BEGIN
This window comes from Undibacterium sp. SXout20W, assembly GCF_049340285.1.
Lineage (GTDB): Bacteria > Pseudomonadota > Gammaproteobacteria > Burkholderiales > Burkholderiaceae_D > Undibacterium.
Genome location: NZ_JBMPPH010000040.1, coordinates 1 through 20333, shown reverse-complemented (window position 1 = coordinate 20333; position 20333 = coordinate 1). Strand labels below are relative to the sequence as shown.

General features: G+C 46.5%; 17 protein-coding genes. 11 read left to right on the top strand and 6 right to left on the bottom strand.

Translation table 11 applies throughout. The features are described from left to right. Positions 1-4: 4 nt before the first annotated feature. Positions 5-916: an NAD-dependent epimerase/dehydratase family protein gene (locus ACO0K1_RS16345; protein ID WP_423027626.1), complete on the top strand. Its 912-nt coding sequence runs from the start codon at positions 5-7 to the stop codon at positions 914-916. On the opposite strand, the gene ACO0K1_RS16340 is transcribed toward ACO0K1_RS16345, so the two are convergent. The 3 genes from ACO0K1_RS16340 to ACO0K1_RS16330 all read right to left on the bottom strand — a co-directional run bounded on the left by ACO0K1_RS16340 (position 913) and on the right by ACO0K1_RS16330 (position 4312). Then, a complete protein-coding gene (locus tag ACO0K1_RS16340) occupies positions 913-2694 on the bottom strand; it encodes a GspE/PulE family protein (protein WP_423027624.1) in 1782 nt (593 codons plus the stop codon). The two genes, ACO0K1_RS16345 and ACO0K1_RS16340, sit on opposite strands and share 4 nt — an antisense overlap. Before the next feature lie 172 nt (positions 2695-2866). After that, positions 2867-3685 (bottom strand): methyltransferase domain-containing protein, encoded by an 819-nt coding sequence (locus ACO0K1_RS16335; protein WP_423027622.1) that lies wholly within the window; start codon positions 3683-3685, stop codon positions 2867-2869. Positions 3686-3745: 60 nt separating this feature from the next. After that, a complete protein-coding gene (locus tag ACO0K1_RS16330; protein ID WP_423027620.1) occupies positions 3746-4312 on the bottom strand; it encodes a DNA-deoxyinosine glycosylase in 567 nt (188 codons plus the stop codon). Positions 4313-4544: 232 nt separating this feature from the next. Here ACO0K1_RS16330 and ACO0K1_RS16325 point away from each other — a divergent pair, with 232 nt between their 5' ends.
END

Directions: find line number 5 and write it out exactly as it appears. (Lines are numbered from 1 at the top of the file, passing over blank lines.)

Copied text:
Translation table 11 applies throughout. The features are described from left to right. Positions 1-4: 4 nt before the first annotated feature. Positions 5-916: an NAD-dependent epimerase/dehydratase family protein gene (locus ACO0K1_RS16345; protein ID WP_423027626.1), complete on the top strand. Its 912-nt coding sequence runs from the start codon at positions 5-7 to the stop codon at positions 914-916. On the opposite strand, the gene ACO0K1_RS16340 is transcribed toward ACO0K1_RS16345, so the two are convergent. The 3 genes from ACO0K1_RS16340 to ACO0K1_RS16330 all read right to left on the bottom strand — a co-directional run bounded on the left by ACO0K1_RS16340 (position 913) and on the right by ACO0K1_RS16330 (position 4312). Then, a complete protein-coding gene (locus tag ACO0K1_RS16340) occupies positions 913-2694 on the bottom strand; it encodes a GspE/PulE family protein (protein WP_423027624.1) in 1782 nt (593 codons plus the stop codon). The two genes, ACO0K1_RS16345 and ACO0K1_RS16340, sit on opposite strands and share 4 nt — an antisense overlap. Before the next feature lie 172 nt (positions 2695-2866). After that, positions 2867-3685 (bottom strand): methyltransferase domain-containing protein, encoded by an 819-nt coding sequence (locus ACO0K1_RS16335; protein WP_423027622.1) that lies wholly within the window; start codon positions 3683-3685, stop codon positions 2867-2869. Positions 3686-3745: 60 nt separating this feature from the next. After that, a complete protein-coding gene (locus tag ACO0K1_RS16330; protein ID WP_423027620.1) occupies positions 3746-4312 on the bottom strand; it encodes a DNA-deoxyinosine glycosylase in 567 nt (188 codons plus the stop codon). Positions 4313-4544: 232 nt separating this feature from the next. Here ACO0K1_RS16330 and ACO0K1_RS16325 point away from each other — a divergent pair, with 232 nt between their 5' ends.